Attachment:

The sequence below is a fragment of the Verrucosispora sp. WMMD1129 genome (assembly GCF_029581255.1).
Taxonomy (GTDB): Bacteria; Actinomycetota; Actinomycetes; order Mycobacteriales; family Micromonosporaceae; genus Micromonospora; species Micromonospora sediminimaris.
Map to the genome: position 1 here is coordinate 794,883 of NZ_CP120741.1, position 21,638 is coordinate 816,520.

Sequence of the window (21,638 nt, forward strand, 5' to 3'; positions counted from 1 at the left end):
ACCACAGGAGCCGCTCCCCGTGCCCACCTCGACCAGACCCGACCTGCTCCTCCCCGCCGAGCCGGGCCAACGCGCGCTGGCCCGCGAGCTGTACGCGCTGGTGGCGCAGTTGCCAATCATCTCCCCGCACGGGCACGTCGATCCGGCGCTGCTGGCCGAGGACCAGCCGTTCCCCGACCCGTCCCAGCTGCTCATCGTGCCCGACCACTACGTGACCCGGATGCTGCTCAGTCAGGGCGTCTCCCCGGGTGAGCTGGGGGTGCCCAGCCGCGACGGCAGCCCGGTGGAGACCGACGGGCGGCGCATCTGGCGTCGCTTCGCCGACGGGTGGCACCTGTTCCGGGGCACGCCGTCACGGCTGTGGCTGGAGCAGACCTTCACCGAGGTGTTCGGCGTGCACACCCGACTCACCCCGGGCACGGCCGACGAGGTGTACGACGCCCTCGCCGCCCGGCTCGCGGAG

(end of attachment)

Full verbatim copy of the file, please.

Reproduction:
The sequence below is a fragment of the Verrucosispora sp. WMMD1129 genome (assembly GCF_029581255.1).
Taxonomy (GTDB): Bacteria; Actinomycetota; Actinomycetes; order Mycobacteriales; family Micromonosporaceae; genus Micromonospora; species Micromonospora sediminimaris.
Map to the genome: position 1 here is coordinate 794,883 of NZ_CP120741.1, position 21,638 is coordinate 816,520.

Sequence of the window (21,638 nt, forward strand, 5' to 3'; positions counted from 1 at the left end):
ACCACAGGAGCCGCTCCCCGTGCCCACCTCGACCAGACCCGACCTGCTCCTCCCCGCCGAGCCGGGCCAACGCGCGCTGGCCCGCGAGCTGTACGCGCTGGTGGCGCAGTTGCCAATCATCTCCCCGCACGGGCACGTCGATCCGGCGCTGCTGGCCGAGGACCAGCCGTTCCCCGACCCGTCCCAGCTGCTCATCGTGCCCGACCACTACGTGACCCGGATGCTGCTCAGTCAGGGCGTCTCCCCGGGTGAGCTGGGGGTGCCCAGCCGCGACGGCAGCCCGGTGGAGACCGACGGGCGGCGCATCTGGCGTCGCTTCGCCGACGGGTGGCACCTGTTCCGGGGCACGCCGTCACGGCTGTGGCTGGAGCAGACCTTCACCGAGGTGTTCGGCGTGCACACCCGACTCACCCCGGGCACGGCCGACGAGGTGTACGACGCCCTCGCCGCCCGGCTCGCGGAG